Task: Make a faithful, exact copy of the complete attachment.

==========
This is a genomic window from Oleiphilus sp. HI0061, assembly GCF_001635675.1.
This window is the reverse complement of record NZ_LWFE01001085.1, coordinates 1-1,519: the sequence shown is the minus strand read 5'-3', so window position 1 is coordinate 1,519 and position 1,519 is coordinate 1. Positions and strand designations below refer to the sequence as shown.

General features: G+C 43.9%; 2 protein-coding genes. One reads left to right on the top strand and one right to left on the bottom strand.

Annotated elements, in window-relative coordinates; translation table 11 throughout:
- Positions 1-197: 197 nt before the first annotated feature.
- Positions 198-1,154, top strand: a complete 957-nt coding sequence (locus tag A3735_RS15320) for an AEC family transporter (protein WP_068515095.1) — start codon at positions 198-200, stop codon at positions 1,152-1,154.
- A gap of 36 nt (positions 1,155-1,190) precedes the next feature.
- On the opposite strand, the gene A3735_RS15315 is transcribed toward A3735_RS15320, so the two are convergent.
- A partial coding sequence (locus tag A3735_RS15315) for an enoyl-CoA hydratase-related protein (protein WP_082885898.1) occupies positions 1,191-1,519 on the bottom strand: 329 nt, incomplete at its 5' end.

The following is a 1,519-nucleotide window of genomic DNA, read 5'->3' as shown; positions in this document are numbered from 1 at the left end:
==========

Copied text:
This is a genomic window from Oleiphilus sp. HI0061, assembly GCF_001635675.1.
This window is the reverse complement of record NZ_LWFE01001085.1, coordinates 1-1,519: the sequence shown is the minus strand read 5'-3', so window position 1 is coordinate 1,519 and position 1,519 is coordinate 1. Positions and strand designations below refer to the sequence as shown.

General features: G+C 43.9%; 2 protein-coding genes. One reads left to right on the top strand and one right to left on the bottom strand.

Annotated elements, in window-relative coordinates; translation table 11 throughout:
- Positions 1-197: 197 nt before the first annotated feature.
- Positions 198-1,154, top strand: a complete 957-nt coding sequence (locus tag A3735_RS15320) for an AEC family transporter (protein WP_068515095.1) — start codon at positions 198-200, stop codon at positions 1,152-1,154.
- A gap of 36 nt (positions 1,155-1,190) precedes the next feature.
- On the opposite strand, the gene A3735_RS15315 is transcribed toward A3735_RS15320, so the two are convergent.
- A partial coding sequence (locus tag A3735_RS15315) for an enoyl-CoA hydratase-related protein (protein WP_082885898.1) occupies positions 1,191-1,519 on the bottom strand: 329 nt, incomplete at its 5' end.

The following is a 1,519-nucleotide window of genomic DNA, read 5'->3' as shown; positions in this document are numbered from 1 at the left end: